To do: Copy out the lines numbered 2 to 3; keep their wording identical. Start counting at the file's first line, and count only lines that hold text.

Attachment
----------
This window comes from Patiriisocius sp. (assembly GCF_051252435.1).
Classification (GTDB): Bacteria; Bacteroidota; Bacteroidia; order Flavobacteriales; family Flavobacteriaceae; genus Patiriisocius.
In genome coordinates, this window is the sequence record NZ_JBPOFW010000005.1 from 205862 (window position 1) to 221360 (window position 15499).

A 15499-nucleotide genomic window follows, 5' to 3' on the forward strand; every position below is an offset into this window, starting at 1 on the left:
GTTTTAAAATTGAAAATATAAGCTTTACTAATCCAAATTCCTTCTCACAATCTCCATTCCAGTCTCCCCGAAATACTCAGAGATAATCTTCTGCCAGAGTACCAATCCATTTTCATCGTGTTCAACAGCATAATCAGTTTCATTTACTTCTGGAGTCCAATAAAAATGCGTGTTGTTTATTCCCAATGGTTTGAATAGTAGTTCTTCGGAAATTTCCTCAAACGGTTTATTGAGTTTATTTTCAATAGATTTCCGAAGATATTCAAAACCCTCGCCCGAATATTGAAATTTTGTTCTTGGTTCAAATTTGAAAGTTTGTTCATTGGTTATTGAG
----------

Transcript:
Classification (GTDB): Bacteria; Bacteroidota; Bacteroidia; order Flavobacteriales; family Flavobacteriaceae; genus Patiriisocius.
In genome coordinates, this window is the sequence record NZ_JBPOFW010000005.1 from 205862 (window position 1) to 221360 (window position 15499).